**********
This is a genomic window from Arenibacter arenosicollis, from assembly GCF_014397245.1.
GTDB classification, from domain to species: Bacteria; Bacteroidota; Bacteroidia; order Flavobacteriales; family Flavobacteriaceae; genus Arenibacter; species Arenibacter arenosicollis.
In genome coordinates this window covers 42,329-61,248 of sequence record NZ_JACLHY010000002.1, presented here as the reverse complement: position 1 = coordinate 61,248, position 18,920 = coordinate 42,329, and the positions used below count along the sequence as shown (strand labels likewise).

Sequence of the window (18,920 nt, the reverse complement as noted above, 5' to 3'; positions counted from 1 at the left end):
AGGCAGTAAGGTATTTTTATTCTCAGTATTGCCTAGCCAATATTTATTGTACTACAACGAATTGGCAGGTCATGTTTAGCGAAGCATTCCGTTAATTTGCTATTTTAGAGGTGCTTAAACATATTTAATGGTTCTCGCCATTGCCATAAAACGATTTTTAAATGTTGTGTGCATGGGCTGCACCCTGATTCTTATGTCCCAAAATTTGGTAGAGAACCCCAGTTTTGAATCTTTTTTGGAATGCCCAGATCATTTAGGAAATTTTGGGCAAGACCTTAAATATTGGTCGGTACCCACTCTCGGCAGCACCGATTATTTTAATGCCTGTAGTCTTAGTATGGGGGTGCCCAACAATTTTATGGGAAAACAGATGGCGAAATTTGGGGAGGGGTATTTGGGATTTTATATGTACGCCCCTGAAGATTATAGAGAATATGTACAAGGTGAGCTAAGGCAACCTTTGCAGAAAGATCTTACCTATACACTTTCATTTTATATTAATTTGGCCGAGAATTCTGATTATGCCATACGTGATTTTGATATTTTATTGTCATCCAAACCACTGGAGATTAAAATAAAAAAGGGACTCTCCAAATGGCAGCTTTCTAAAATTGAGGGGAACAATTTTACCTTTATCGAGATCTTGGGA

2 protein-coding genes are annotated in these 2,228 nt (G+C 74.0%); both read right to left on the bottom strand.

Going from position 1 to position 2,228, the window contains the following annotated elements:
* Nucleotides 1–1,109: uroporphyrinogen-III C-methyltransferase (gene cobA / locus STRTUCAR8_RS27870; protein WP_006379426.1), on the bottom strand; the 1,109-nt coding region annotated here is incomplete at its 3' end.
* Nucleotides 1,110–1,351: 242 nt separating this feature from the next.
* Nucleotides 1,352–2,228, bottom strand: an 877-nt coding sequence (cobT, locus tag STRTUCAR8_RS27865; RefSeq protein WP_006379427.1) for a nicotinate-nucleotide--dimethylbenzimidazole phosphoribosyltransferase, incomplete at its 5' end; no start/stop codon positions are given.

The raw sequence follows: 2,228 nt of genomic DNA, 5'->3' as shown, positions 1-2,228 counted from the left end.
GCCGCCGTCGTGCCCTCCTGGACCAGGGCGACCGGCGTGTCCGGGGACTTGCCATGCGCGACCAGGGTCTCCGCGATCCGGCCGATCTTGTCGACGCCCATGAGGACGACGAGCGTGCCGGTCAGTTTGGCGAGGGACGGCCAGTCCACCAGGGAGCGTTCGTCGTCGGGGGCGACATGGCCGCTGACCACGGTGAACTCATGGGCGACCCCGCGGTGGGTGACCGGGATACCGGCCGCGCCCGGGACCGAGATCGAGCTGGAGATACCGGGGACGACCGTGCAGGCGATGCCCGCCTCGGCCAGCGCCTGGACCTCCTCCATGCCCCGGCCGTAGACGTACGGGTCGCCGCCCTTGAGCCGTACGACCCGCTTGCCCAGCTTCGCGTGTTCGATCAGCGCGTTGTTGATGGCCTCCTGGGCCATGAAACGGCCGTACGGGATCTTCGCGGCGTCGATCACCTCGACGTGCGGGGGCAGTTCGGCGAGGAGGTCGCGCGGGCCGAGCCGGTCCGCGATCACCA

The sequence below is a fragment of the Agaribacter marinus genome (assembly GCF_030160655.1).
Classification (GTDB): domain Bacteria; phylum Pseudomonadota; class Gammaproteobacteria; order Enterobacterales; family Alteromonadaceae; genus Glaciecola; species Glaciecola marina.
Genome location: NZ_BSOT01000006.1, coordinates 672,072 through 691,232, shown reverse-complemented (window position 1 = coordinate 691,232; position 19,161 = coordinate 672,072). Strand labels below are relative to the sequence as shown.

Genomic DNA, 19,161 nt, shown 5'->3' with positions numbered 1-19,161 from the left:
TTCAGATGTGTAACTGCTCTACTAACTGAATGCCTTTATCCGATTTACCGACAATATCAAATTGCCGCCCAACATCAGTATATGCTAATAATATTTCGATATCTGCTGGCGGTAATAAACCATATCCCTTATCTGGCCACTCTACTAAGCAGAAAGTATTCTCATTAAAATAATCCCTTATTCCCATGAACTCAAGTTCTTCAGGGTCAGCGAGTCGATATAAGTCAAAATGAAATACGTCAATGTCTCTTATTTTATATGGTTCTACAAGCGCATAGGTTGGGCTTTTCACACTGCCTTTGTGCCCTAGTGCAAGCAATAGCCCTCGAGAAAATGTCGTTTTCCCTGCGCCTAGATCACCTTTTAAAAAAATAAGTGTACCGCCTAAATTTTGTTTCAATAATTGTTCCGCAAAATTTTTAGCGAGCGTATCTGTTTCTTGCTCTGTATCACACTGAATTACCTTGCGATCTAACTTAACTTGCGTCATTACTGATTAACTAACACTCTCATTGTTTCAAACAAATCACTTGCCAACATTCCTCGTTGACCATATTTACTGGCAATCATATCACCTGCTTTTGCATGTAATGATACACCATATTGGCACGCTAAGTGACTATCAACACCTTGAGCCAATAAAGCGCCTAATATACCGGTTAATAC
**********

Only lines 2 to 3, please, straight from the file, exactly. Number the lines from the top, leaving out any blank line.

GTDB classification, from domain to species: Bacteria; Bacteroidota; Bacteroidia; order Flavobacteriales; family Flavobacteriaceae; genus Arenibacter; species Arenibacter arenosicollis.
In genome coordinates this window covers 42,329-61,248 of sequence record NZ_JACLHY010000002.1, presented here as the reverse complement: position 1 = coordinate 61,248, position 18,920 = coordinate 42,329, and the positions used below count along the sequence as shown (strand labels likewise).